Accounting News Roundup: UK Launches Probe of E&Y’s Final Lehman Audit; Revolving Door at SEC Scrutinized; Swiss Upper House Rejects Referendum | 06.16.10

UK watchdog launches Lehman audit probe [Reuters]
The UK’s Accountancy and Actuarial Discipline Board (AADB), investigative and disciplinary body for accountants, has started an investigation into the Ernst & Young’s final audit of Lehman Brothers’ UK operations for the year ending November 30, 2007.

E&Y, completely familiar with this drill, is sticking to their guns, “Ernst & Young’s audit opinion stated that Lehman’s financial statements for that year were fairly presented in accordance with the relevant accounting standards, and we remain of that view.”


SEC ‘Revolving Door’ Under Review [WSJ]
Currently, the SEC does not have a cooling off period for former staffers that take a position with a private firm. Former staffers (i.e. lower-level employees) need only to provide a written letter disclosing the fact that they will be representing their new employer in an investigation.

The Journal reports that Senator Charles Grassley (R-IA) announced on Tuesday that an investigation into the practice had recently been launched by the Inspector General David Kotz, “[W]e are currently conducting an investigation of allegations very recently brought to our attention that a prominent law firm’s significant ties with the SEC, specifically, the prevalence of SEC attorneys leaving the agency to join this particular law firm, led to the SEC’s failure to take appropriate actions in a matter involving the law firm,” Mr Kotz said.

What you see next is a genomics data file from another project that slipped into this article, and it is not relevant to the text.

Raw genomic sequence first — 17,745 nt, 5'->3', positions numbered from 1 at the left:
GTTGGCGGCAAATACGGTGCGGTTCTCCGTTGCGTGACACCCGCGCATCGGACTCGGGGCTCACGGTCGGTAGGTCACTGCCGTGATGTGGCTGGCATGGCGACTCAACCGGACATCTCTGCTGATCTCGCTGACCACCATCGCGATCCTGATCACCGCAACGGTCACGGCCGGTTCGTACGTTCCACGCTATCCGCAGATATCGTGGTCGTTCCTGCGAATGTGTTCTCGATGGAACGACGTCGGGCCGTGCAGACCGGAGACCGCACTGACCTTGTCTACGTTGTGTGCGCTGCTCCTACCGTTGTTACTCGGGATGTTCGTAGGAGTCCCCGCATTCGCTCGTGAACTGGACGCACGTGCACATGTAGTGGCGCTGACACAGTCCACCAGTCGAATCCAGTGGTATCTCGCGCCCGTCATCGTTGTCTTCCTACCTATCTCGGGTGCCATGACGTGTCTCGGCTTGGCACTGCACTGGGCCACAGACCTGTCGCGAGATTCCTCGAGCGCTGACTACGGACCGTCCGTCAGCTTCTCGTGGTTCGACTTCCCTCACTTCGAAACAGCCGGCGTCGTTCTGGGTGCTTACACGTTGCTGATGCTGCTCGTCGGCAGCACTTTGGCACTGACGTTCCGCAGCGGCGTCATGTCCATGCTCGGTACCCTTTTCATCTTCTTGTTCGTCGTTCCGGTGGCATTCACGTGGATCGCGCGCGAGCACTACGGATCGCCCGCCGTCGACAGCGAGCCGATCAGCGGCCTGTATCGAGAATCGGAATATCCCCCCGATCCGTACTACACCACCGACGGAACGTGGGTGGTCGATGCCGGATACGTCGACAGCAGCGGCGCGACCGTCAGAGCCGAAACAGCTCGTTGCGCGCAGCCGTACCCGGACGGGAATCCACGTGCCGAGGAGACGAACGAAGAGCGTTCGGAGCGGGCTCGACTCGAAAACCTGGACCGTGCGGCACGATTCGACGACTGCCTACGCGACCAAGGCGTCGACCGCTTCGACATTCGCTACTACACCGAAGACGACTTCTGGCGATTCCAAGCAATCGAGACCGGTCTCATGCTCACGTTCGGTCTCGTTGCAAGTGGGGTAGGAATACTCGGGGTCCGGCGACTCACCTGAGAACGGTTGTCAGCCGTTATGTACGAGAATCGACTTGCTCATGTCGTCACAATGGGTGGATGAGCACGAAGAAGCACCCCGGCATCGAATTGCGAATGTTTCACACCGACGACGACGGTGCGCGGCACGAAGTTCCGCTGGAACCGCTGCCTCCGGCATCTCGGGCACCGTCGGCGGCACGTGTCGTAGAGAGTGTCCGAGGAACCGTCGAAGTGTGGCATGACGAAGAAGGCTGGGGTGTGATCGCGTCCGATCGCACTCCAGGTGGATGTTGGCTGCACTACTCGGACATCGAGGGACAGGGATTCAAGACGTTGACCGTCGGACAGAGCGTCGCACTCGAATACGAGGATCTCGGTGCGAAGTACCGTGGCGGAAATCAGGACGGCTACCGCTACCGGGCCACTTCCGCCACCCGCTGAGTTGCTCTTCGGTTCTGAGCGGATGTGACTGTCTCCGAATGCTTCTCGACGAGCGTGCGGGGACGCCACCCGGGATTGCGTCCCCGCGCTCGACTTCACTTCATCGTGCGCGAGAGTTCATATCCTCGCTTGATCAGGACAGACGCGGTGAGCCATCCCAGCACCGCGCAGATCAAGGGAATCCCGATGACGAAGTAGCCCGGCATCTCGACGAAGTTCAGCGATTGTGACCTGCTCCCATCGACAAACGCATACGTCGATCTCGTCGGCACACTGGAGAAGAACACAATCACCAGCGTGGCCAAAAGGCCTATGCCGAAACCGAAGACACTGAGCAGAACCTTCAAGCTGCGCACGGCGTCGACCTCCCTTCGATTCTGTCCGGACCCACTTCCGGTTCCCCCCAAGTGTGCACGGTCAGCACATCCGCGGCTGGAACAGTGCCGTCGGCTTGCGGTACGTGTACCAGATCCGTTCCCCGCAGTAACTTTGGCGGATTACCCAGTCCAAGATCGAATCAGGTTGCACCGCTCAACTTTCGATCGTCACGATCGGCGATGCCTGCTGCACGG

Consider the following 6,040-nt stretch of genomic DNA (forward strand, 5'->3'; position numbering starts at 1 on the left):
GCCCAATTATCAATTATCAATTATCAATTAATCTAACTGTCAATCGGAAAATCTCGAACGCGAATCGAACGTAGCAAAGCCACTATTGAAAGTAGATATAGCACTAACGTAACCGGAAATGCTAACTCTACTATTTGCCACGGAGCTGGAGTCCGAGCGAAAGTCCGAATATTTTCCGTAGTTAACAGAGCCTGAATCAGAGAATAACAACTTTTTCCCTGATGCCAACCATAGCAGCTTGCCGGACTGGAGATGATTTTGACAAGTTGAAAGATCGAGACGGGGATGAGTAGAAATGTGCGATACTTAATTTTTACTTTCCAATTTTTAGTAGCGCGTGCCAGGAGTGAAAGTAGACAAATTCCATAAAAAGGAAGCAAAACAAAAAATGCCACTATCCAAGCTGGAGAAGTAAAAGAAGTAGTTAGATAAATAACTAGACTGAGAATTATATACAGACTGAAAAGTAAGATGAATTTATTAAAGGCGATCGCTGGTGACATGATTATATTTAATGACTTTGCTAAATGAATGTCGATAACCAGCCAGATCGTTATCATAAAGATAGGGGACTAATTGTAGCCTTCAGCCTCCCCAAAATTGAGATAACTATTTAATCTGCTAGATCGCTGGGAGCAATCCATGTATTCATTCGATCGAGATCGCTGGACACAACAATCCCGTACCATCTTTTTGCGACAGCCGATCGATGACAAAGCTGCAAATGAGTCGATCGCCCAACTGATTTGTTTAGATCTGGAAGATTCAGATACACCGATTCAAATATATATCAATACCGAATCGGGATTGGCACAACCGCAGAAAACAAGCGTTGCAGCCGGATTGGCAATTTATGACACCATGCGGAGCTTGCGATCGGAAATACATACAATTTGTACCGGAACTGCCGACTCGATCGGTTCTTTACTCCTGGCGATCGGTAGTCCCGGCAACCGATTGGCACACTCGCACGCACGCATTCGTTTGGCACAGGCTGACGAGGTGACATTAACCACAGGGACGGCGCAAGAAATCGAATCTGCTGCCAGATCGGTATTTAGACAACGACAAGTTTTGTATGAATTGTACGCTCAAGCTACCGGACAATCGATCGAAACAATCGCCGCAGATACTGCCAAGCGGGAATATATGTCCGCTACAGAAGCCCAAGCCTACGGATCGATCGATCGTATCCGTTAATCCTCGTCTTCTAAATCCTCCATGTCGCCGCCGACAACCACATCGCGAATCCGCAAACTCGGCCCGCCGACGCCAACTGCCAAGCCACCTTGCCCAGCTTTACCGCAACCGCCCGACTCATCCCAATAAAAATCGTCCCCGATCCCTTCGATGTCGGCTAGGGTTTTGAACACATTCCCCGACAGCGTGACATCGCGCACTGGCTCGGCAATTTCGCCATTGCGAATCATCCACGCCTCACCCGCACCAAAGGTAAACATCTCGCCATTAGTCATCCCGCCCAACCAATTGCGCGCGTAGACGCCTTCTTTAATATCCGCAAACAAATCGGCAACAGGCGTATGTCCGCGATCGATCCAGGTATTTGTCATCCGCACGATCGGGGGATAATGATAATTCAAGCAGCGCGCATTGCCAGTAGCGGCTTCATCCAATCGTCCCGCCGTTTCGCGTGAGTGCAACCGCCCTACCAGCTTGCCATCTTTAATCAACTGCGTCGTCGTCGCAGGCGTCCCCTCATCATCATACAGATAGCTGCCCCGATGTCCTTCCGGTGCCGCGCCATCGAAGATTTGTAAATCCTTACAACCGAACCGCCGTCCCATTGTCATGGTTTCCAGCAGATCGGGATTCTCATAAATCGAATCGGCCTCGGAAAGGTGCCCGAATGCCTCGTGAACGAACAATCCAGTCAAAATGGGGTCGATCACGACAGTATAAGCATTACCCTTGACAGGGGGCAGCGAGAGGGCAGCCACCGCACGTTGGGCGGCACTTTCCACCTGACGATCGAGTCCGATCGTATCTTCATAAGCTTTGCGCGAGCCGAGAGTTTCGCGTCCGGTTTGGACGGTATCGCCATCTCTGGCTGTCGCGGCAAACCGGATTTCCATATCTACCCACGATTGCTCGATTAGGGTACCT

The Journal reports that law firm in question “could not be determined.”

There have been several instances of quick transitions of former Commission staffers to new representing their new firms, including the most recent example of an attorney leaving the Division of Trading and Markets for the Chicago-based high frequency trading firm Getco, LLC and an accountant from the enforcement division who represented his new employer in a nonpublic investigation.

IRS hatches new assault on ‘Survivor’ [Tax Watchdog]
Thanks reality TV gods, Richard Hatch is still in our lives. He still owes $1.7 million in taxes from 2000 and 2001.

The CAE’s real challenge – ethics, courage, and complacency [IIA/Marks on Governance]
Norman Marks responds to a commenter that believes that a Chief Audit Executive need not focus on auditing and communicating those results and risks but instead “be conscious of and responsive to management expectations,” and basically substantiate that internal audit isn’t a giant waste of money.

Mr Marks questions this notion in its entirety, “It’s fine to supplement essential assurance activities with the tangible value-adding programs…But, the assurance work has to be covered or (in my opinion) internal audit is failing to do its job. When that is a conscious decision, I have to question the ethics – and the courage – of the individuals involved.”

Swiss Upper House Rejects Call for Referendum on UBS Pact [WSJ]
The upper house in Swiss Parliament would like their counterparts in the lower house to leave their popular referendum idea wherever they found it. Presumably everyone understands that super secret Swiss banking as the world knows it is over and lower house is a little slow to catch on. They’re supposedly debating the referendum circa now.

Class Action Complaint against Amedisys uses Sarbanes-Oxley Act Corporate Governance Provisions to Battle Alleged Corporate Malfeasance [White Collar Fraud]
Amedisys got caught red-handed by the Wall St. Journal abusing the Medicare system and Sam Antar hopes that this is a sign of things to come:

The SEC rules under Sarbanes-Oxley for public company codes of ethics broadly define corporate malfeasance by senior financial officers, requires such companies to promptly report any misconduct, prohibits companies from ignoring any misconduct, and makes it relatively easy for investors to sue for misconduct.

Hopefully, more lawsuits will cite code of ethics violations by public company senior financial officers in the future.